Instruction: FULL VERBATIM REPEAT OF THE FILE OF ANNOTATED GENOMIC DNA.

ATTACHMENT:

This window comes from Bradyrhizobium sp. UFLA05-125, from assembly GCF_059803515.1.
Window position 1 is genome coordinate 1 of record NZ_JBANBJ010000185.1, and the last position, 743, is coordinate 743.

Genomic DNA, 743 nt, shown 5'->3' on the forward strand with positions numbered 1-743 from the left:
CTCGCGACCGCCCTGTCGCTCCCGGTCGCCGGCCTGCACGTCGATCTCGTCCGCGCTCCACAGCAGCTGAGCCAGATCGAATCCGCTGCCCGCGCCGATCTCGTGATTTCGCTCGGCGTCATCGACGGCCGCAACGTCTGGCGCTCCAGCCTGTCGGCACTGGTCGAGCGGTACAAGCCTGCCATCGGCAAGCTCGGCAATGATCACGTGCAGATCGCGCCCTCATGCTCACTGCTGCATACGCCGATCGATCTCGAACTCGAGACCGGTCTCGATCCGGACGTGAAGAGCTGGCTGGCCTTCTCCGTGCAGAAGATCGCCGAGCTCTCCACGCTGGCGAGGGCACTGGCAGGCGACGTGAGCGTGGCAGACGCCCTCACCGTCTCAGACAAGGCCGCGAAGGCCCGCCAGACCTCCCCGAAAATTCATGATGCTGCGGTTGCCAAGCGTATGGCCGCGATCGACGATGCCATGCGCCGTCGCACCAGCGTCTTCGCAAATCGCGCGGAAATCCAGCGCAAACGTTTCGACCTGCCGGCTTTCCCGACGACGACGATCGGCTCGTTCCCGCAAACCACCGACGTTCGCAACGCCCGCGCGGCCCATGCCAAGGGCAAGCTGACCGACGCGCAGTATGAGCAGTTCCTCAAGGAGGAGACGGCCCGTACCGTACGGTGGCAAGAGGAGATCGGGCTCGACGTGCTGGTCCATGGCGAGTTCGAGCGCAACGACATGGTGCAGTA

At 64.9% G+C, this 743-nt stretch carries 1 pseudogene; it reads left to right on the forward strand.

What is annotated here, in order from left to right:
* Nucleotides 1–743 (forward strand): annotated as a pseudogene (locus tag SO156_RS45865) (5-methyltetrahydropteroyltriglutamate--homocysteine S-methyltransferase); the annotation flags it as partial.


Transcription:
This window comes from Bradyrhizobium sp. UFLA05-125, from assembly GCF_059803515.1.
Window position 1 is genome coordinate 1 of record NZ_JBANBJ010000185.1, and the last position, 743, is coordinate 743.

Genomic DNA, 743 nt, shown 5'->3' on the forward strand with positions numbered 1-743 from the left:
CTCGCGACCGCCCTGTCGCTCCCGGTCGCCGGCCTGCACGTCGATCTCGTCCGCGCTCCACAGCAGCTGAGCCAGATCGAATCCGCTGCCCGCGCCGATCTCGTGATTTCGCTCGGCGTCATCGACGGCCGCAACGTCTGGCGCTCCAGCCTGTCGGCACTGGTCGAGCGGTACAAGCCTGCCATCGGCAAGCTCGGCAATGATCACGTGCAGATCGCGCCCTCATGCTCACTGCTGCATACGCCGATCGATCTCGAACTCGAGACCGGTCTCGATCCGGACGTGAAGAGCTGGCTGGCCTTCTCCGTGCAGAAGATCGCCGAGCTCTCCACGCTGGCGAGGGCACTGGCAGGCGACGTGAGCGTGGCAGACGCCCTCACCGTCTCAGACAAGGCCGCGAAGGCCCGCCAGACCTCCCCGAAAATTCATGATGCTGCGGTTGCCAAGCGTATGGCCGCGATCGACGATGCCATGCGCCGTCGCACCAGCGTCTTCGCAAATCGCGCGGAAATCCAGCGCAAACGTTTCGACCTGCCGGCTTTCCCGACGACGACGATCGGCTCGTTCCCGCAAACCACCGACGTTCGCAACGCCCGCGCGGCCCATGCCAAGGGCAAGCTGACCGACGCGCAGTATGAGCAGTTCCTCAAGGAGGAGACGGCCCGTACCGTACGGTGGCAAGAGGAGATCGGGCTCGACGTGCTGGTCCATGGCGAGTTCGAGCGCAACGACATGGTGCAGTA

At 64.9% G+C, this 743-nt stretch carries 1 pseudogene; it reads left to right on the forward strand.

What is annotated here, in order from left to right:
* Nucleotides 1–743 (forward strand): annotated as a pseudogene (locus tag SO156_RS45865) (5-methyltetrahydropteroyltriglutamate--homocysteine S-methyltransferase); the annotation flags it as partial.